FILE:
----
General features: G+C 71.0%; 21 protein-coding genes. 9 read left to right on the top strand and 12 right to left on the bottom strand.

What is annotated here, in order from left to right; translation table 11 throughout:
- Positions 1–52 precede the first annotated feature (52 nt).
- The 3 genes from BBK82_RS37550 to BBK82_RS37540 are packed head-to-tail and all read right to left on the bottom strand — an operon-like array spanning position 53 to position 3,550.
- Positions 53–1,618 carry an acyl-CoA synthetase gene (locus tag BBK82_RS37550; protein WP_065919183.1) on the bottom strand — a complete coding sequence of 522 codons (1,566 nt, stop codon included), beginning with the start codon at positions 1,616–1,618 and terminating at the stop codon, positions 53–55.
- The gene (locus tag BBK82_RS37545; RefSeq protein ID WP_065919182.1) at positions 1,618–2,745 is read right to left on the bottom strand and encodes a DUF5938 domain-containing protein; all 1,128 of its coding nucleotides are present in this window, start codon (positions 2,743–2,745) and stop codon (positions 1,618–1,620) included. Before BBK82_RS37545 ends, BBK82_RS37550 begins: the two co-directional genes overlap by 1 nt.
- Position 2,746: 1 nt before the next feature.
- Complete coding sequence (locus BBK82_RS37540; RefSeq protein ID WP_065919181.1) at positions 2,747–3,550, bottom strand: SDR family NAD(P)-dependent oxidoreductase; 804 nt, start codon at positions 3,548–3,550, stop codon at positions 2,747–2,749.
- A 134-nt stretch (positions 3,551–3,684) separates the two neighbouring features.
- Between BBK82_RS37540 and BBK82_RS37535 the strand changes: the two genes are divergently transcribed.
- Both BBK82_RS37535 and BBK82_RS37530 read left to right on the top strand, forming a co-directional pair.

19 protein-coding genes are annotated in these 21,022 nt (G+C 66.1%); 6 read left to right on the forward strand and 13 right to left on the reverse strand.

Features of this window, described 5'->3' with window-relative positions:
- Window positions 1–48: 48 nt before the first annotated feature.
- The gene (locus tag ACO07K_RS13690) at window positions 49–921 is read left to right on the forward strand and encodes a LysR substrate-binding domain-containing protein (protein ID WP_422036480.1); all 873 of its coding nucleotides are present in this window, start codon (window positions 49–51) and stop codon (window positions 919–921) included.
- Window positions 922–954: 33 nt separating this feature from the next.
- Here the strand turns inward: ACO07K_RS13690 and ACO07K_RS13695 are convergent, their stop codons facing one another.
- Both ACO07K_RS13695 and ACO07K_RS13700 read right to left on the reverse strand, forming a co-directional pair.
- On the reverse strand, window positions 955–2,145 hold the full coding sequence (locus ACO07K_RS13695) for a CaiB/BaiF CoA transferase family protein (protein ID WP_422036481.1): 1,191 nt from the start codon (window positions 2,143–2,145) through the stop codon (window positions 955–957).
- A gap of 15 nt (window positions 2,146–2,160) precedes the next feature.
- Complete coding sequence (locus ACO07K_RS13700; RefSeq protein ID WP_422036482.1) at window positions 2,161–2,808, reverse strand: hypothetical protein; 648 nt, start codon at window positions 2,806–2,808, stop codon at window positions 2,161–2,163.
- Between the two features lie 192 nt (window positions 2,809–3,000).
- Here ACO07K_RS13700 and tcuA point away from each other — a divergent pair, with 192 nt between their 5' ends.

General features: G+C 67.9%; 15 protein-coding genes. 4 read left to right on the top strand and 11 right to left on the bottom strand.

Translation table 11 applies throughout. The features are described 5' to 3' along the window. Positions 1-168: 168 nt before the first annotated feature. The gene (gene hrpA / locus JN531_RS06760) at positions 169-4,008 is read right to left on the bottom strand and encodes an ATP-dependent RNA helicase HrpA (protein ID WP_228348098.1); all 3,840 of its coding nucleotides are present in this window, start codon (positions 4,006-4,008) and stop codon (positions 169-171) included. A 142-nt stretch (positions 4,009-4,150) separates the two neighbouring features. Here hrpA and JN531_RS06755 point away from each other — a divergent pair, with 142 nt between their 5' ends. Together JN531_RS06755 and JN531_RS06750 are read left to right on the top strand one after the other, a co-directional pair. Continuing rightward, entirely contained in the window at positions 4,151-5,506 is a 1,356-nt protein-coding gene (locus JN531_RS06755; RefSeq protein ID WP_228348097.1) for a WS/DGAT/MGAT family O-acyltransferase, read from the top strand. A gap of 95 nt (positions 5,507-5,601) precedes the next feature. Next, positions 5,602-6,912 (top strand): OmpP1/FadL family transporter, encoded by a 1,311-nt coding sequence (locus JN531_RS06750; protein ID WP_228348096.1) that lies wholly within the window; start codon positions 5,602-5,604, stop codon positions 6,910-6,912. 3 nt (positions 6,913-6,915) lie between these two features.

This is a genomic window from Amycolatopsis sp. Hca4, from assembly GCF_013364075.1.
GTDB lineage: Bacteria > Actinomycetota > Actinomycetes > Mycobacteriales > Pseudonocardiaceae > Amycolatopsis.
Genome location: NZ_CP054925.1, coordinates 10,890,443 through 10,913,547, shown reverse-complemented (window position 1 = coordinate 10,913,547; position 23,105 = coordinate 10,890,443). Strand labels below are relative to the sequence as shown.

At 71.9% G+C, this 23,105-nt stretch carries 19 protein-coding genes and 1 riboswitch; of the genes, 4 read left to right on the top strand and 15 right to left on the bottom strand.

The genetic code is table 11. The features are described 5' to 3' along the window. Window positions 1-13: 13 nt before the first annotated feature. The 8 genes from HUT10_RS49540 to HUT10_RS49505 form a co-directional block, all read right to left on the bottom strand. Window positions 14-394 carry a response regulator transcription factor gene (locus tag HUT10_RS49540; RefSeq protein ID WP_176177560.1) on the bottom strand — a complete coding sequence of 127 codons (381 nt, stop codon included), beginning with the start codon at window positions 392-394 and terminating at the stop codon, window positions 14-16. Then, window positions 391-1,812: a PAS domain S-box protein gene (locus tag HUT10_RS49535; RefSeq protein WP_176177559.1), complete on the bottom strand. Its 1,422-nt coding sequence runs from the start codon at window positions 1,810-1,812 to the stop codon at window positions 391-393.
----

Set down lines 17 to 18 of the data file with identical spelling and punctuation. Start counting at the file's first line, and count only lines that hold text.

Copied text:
- Here the strand turns inward: ACO07K_RS13690 and ACO07K_RS13695 are convergent, their stop codons facing one another.
- Both ACO07K_RS13695 and ACO07K_RS13700 read right to left on the reverse strand, forming a co-directional pair.